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Ugandan Central Bank Warns of “Debt Distress” over Delayed Oil Production

A senior official with the Ugandan central bank issued a dire warning if delays continue to beset the start of oil production.


“We should start now getting worried about debt distress,” claimed Adam Mugume, executive director for research at Bank of Uganda, in an interview on Wednesday.

For Mugume, the crisis could come as soon as 2018 if oil revenues do not come in to the east African nation.

“We have pushed oil very far, every now and then we’re not ready,” Mugume, a member of the central bank’s monetary policy committee, mentioned.

Uganda located major oil reserves a decade ago including an estimated 3.5 billion barrels at the Albertine rift basin along the border with the Democratic Republic of Congo. But a date for large-scale pumping has been pushed back on multiple occasions over a variety of reasons, including disagreements over field development strategies and friction over taxation.

In anticipation of Ugandan oil production, officials have upped foreign borrowing and allowed the external debt to accumulate to US$10.3 billion last May. The focus is on funding infrastructure projects with China serving as the main debtor.

Mugume warned that these infrastructure plans including highways, a railway, hydropower dams and an airport would take too much time to open and help pay back Uganda’s foreign debt. For example, the government believes a pipeline through neighboring Tanzania will start after 2020.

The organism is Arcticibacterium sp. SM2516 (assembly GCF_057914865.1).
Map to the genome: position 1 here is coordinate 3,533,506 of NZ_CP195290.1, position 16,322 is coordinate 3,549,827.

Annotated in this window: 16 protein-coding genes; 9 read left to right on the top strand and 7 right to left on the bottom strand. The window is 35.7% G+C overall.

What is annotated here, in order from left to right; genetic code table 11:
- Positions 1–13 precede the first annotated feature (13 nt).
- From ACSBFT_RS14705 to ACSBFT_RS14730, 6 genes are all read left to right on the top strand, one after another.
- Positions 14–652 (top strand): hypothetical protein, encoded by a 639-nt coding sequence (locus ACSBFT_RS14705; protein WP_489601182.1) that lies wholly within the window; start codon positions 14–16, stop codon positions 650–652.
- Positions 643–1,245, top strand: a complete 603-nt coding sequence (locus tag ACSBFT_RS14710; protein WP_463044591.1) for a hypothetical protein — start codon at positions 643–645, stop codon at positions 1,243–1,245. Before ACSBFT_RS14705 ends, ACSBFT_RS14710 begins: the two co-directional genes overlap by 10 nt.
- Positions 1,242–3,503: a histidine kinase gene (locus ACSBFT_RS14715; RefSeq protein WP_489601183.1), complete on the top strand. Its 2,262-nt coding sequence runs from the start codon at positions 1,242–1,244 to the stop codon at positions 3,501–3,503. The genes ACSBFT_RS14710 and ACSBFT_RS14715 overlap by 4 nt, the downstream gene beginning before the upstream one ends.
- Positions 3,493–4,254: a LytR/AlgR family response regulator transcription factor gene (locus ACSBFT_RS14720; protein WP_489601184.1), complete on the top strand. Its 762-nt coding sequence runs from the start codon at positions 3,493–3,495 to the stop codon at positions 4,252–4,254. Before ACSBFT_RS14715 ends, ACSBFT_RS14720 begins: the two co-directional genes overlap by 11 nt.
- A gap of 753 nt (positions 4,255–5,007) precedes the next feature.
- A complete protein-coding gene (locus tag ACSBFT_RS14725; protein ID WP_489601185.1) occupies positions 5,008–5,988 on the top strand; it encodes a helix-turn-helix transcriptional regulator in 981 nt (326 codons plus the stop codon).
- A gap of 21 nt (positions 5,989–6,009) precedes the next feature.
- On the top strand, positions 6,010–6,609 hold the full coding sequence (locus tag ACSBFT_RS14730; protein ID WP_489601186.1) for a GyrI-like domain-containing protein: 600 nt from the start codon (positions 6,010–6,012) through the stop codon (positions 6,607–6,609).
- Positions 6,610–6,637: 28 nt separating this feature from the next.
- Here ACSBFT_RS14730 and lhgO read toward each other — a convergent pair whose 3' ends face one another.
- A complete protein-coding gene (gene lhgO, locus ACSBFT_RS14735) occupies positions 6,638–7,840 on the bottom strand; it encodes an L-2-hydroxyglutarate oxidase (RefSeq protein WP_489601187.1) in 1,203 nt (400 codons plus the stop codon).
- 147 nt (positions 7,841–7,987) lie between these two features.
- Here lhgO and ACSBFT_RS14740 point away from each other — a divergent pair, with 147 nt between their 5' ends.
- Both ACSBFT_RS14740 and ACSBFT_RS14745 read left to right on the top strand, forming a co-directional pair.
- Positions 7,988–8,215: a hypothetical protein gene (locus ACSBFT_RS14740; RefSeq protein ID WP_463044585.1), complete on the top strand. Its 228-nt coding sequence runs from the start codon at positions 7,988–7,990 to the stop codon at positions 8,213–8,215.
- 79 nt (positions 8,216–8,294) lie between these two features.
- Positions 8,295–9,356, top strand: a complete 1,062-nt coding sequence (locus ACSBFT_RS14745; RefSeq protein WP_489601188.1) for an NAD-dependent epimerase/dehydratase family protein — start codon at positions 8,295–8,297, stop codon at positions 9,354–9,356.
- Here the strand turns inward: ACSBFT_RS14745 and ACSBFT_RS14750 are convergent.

The delays could also harm Uganda’s relations with nearby states and pose greater obstacles towards starting and maintaining steady oil output. On 23 June, Kenyan President Uhuru Kenyatta and Ethiopian Prime Minister Hailemariam signed a series of bilateral deals that included bypassing Uganda for the construction of an oil pipeline under the LAPSSET project.

Despite Mugume’s worries, Finance Minister Matia Kasaija told Reporters earlier this month there were no concerns over debt levels. A World Bank analysis in June believes oil production will commence in 2018, which will likely transform the Ugandan economy and allow it to reach “upper middle income by 2040.”

Another recent report from the International Monetary Fund last month noted how “structural reforms have lagged and need to be revitalized to enhance competitiveness, promote economic diversification, and foster sustained and inclusive economic growth.”

Jimirasire

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